tableofcolors

Simple pleasures

Tag: finnish summer

Sand sculptures and picnic lunches

by tableofcolors

School was about to begin and we decided with another Mom friend of mine to take the kids on one last outing before they would need to go to school. Just about an hour away is Lappeenranta, which is right next to the Russian border and is has been built on the shores of the great lake area, the Saimaa. Every year the city opens a park full of sand sculptures. This year the theme was heroes. There were all sorts of heroes featured, superheroes from the comic books, athletes and everyday heroes such as doctors. Since the beginning of the summer had been so rainy, some of the sculptures had suffered a bit and were being fixed up.

lappenranta hiekkalinna

It was not long after we arrived and it was almost noon, so we decided to give the kids a little snack of watermelon, as we would have our picnic lunch later in the afternoon. My four year old was sitting on the bench eating her watermelon when a reporter for the local YLE (Finnish national public radio) radio station stopped by and asked if she interview one of the children. Bella just happened to be right there.

Have you been here before? “Yes, many times.”

Did you think the sculptures are better this year than before? “Yes, much better.”

Which is your favorite sculpture? “That castle over there” (It was the only sculpture that we had had a chance to look at since we had just arrived.)

What is your favorite thing to do here? “Eating” (munching on her watermelon, all through the interview)

I do have to mention, that she had never been to Lappeenranta before nor had we ever visited the sand sculptures before. She just conveniently came up with answers to the questions. After the interview, we had to let the reporter in on this little detail. I’m not sure I would have handled an interview so smoothly at four years old. At least she did give her correct name and age, when asked! And I forgot to take a photo of the whole deal. I was concentrating so hard on listening to her answers that I completely forgot even if I was holding my camera the entire time.

lappeenranta sand sculpturesrakuuna dragonlappenranta finland sand sculptures

It was quite late into the afternoon before we left the sand sculptures and went to find a greener park with shade for our picnic. We found a park that had a pavilion that the kids enjoyed creating their own performances and large trees that brought us a bit of shade after being in the sun all afternoon.

IMG_1745
roasted vegetable salad

I had made a salad bar style salad, with a basic salad base and then different options all in their own containers. This was the most convenient since we had different age eaters and sometimes the little ones haven’t really learned to eat nuts or if there is someone with a dietary restriction everyone is able to build a salad to their taste.

Roasted Vegetable salad

Roasted vegetables

1 sweet potato, peeled and cut into sticks
1 generous handful of string beans, washed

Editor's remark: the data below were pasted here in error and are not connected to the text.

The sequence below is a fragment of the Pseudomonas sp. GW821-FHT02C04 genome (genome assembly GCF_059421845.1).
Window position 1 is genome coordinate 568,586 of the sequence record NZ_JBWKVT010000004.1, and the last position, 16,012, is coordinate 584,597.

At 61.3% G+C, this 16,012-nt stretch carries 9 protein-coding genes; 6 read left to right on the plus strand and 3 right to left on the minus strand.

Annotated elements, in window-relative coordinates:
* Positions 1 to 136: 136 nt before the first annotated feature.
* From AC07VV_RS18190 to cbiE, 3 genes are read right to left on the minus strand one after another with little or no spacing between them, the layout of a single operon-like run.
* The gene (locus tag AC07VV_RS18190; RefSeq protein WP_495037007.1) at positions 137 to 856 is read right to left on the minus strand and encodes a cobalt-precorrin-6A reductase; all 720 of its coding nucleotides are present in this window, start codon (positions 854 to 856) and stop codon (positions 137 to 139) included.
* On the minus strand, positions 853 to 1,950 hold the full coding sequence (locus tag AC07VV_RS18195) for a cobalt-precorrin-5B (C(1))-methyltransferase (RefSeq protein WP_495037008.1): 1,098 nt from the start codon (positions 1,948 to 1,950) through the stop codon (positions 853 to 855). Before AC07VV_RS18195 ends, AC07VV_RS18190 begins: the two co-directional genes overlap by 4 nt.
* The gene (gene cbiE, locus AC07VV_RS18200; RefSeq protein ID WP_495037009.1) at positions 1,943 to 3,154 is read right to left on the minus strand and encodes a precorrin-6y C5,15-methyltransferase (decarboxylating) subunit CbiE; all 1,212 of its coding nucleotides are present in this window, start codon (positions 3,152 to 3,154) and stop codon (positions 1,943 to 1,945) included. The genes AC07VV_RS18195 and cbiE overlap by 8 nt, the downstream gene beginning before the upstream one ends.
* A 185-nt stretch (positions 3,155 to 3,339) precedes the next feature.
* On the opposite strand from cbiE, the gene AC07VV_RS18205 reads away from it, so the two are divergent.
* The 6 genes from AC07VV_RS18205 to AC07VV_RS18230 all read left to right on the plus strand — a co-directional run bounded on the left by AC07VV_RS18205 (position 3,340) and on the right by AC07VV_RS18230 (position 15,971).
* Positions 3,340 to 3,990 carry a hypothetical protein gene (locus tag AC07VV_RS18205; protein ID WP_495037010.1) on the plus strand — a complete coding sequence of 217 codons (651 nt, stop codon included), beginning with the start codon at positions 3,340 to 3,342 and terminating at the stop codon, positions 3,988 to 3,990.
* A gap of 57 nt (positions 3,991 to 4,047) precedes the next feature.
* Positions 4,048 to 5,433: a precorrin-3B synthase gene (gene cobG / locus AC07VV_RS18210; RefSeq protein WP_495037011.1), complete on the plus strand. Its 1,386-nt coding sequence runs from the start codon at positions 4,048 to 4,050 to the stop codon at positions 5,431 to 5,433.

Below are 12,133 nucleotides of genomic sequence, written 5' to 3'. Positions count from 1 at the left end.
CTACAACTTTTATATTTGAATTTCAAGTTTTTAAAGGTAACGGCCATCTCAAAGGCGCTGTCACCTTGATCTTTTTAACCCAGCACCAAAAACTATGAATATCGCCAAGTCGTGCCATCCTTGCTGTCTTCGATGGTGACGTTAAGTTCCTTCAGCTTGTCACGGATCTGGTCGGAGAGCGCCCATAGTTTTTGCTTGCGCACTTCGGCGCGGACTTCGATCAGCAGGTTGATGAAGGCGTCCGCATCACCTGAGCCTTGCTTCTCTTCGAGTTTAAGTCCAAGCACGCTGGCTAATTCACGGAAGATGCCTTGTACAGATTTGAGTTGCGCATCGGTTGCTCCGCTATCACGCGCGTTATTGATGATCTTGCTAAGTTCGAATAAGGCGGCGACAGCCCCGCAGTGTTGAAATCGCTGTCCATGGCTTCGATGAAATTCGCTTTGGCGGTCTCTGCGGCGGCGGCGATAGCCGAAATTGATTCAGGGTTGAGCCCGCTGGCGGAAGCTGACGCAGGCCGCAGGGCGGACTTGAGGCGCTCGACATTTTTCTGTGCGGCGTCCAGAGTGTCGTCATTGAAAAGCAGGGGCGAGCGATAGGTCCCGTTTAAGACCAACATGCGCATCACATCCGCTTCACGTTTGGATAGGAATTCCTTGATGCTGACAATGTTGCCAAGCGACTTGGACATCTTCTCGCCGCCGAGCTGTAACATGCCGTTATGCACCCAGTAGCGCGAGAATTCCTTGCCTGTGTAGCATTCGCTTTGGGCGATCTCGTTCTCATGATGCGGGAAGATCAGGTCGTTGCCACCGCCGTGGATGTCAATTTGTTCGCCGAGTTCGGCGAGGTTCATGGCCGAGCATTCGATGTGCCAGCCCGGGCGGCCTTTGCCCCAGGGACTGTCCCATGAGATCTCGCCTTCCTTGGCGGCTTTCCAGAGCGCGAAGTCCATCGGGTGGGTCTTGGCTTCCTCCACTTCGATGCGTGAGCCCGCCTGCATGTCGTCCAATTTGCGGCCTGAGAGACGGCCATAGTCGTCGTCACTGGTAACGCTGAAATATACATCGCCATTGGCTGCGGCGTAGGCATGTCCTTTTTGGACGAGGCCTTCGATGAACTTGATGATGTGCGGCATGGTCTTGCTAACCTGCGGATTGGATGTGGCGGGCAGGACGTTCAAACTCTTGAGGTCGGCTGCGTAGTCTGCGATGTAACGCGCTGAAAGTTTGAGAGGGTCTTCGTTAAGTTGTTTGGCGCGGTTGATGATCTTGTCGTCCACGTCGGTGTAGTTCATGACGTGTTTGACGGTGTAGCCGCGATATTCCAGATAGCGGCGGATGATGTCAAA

olive oil
balsamic vinegar
salt and pepper

Prepapre the vegetables. Peel and cut the sweet potato into sticks. Wash the string beens and cut the tips off. Spread on a baking sheet lined with parchment paper and lightly toss with olive oil, balsamic vinegar, salt and pepper. Bake in the oven until tender and the vegetables have gained a bit of color at 180 C/ 350 F. Allow to cool and then place into a separate container.

Salad
Mixed greens (Romano, kale, curly endive lettuce, spinach…)
Cherry tomatoes, sliced in half
Grapes, sliced in half
Cucumber, cubed
A few sliced strawberries (I happened to find a few last strawberries in my patch)
light vinaigrette dressing (lemon juice, olive oil, salt, pepper, handful of parsely, or other gardern herbs, finely chopped)

Toss the salad and place into a larger container.

In separate containers pack with: roasted and shelled peanuts, cashews, dried cranberries, cheese cubed, pumpkin seeds, or anything else that takes your fancy.

picnic lunch

Lappenranta picnic

fixing the sand sculptures

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Making memories

by tableofcolors

On Sunday we drove to the cabin. In Finland everything stops in July and a pilgrimage to the cottages begins. Bureaus and offices are usually open but temporary personnel fill in and most things happen at a sleepy pace if at all. Most paperwork sits and waits until August and the return of the permanent personnel. At first I had a hard time adjusting to the idea of a nation in which everyone vacations at the same time. Vacation and free time is a significant part of the life style here. Common questions asked upon seeing an acqaintance in the summer is about vacation. Have you been on vacation yet. How long was it this year. And if it was under three weeks, you might hear condolences about how short your vacation was. But I have become used to this land of people that all down-shift at the same time and look forward to a slow-paced month where only the absolutely necessary errands are made. All other time is spent enjoying summer even if the weather has not been quite as summer-like as usual.

boat house collage

Finland has over 180,000 lakes. The shores of these lakes are dotted with summer cabins and cottages. Many are the traditional mummonmökki or a small grandmother’s cottage with just a room or two and often do not have running water or electricity. Cottages often have a history and you might find things that are tens of years old and full of stories to be discovered. The toilet paper holder might have be whittled out of wood at the end of the dock on a breezy day, or the matchbox holder might be a from a wood shop class in the city. In the bedroom there is a chest full of old Donald Ducks, some of them as old as your dad. The beds are covered with heavy and well-made spreads that would probably be considered vintage. Then there are the cabins that are large and contemporary and have all the conveniences of city homes. The blueprints might have been made by a well-known architect and the windows have Marimekko curtains. Both of these cabins dot the shores side by side. Some new and some old. One thing they all have in common is the sauna. The sauna is usually in it’s own small building close to the lake. When we visit the cabin, we take a sauna every evening. The sauna is the place to relax and socialize. Sometimes with a group of women we have been in the sauna for two or three hours. In the soft heat of the large sauna, the world has been made a better place and problems solved. Every once in a while we wrap ourselves in towels and sit outside or go for swim before another round of steam in the sauna.